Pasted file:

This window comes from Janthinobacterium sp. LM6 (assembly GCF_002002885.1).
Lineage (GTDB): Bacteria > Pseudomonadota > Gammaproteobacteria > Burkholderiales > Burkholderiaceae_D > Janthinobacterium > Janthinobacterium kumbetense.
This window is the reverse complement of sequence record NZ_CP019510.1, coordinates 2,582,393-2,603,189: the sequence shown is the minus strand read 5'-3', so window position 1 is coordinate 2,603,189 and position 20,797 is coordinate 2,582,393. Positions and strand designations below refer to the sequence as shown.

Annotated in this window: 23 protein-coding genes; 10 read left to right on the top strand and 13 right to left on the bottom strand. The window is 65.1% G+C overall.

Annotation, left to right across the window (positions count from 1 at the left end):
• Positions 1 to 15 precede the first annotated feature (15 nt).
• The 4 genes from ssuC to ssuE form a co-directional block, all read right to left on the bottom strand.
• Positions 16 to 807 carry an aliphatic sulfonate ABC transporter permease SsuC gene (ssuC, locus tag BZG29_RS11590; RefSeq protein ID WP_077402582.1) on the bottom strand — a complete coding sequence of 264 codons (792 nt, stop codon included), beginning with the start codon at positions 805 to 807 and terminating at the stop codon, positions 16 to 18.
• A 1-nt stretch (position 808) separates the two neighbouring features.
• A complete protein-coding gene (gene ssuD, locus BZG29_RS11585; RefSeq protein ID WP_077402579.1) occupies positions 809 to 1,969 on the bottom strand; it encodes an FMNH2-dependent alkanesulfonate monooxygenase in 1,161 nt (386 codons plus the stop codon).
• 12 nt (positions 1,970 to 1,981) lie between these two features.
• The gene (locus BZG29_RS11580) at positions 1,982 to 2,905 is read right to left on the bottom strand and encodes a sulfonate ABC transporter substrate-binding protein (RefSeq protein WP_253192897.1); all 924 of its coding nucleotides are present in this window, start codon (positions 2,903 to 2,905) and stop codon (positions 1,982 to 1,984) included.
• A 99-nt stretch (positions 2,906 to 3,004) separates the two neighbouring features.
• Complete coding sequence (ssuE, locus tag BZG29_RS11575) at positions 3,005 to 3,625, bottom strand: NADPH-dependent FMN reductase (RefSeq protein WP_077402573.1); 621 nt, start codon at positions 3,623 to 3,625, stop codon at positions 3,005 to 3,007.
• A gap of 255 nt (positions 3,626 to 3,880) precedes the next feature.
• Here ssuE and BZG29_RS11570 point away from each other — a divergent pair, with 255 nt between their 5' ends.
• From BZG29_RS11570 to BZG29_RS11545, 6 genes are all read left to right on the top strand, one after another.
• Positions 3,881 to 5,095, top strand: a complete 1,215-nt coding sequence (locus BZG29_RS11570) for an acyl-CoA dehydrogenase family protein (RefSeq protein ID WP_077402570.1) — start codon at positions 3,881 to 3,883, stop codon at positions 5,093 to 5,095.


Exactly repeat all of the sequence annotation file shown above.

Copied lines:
This window comes from Janthinobacterium sp. LM6 (assembly GCF_002002885.1).
Lineage (GTDB): Bacteria > Pseudomonadota > Gammaproteobacteria > Burkholderiales > Burkholderiaceae_D > Janthinobacterium > Janthinobacterium kumbetense.
This window is the reverse complement of sequence record NZ_CP019510.1, coordinates 2,582,393-2,603,189: the sequence shown is the minus strand read 5'-3', so window position 1 is coordinate 2,603,189 and position 20,797 is coordinate 2,582,393. Positions and strand designations below refer to the sequence as shown.

Annotated in this window: 23 protein-coding genes; 10 read left to right on the top strand and 13 right to left on the bottom strand. The window is 65.1% G+C overall.

Annotation, left to right across the window (positions count from 1 at the left end):
• Positions 1 to 15 precede the first annotated feature (15 nt).
• The 4 genes from ssuC to ssuE form a co-directional block, all read right to left on the bottom strand.
• Positions 16 to 807 carry an aliphatic sulfonate ABC transporter permease SsuC gene (ssuC, locus tag BZG29_RS11590; RefSeq protein ID WP_077402582.1) on the bottom strand — a complete coding sequence of 264 codons (792 nt, stop codon included), beginning with the start codon at positions 805 to 807 and terminating at the stop codon, positions 16 to 18.
• A 1-nt stretch (position 808) separates the two neighbouring features.
• A complete protein-coding gene (gene ssuD, locus BZG29_RS11585; RefSeq protein ID WP_077402579.1) occupies positions 809 to 1,969 on the bottom strand; it encodes an FMNH2-dependent alkanesulfonate monooxygenase in 1,161 nt (386 codons plus the stop codon).
• 12 nt (positions 1,970 to 1,981) lie between these two features.
• The gene (locus BZG29_RS11580) at positions 1,982 to 2,905 is read right to left on the bottom strand and encodes a sulfonate ABC transporter substrate-binding protein (RefSeq protein WP_253192897.1); all 924 of its coding nucleotides are present in this window, start codon (positions 2,903 to 2,905) and stop codon (positions 1,982 to 1,984) included.
• A 99-nt stretch (positions 2,906 to 3,004) separates the two neighbouring features.
• Complete coding sequence (ssuE, locus tag BZG29_RS11575) at positions 3,005 to 3,625, bottom strand: NADPH-dependent FMN reductase (RefSeq protein WP_077402573.1); 621 nt, start codon at positions 3,623 to 3,625, stop codon at positions 3,005 to 3,007.
• A gap of 255 nt (positions 3,626 to 3,880) precedes the next feature.
• Here ssuE and BZG29_RS11570 point away from each other — a divergent pair, with 255 nt between their 5' ends.
• From BZG29_RS11570 to BZG29_RS11545, 6 genes are all read left to right on the top strand, one after another.
• Positions 3,881 to 5,095, top strand: a complete 1,215-nt coding sequence (locus BZG29_RS11570) for an acyl-CoA dehydrogenase family protein (RefSeq protein ID WP_077402570.1) — start codon at positions 3,881 to 3,883, stop codon at positions 5,093 to 5,095.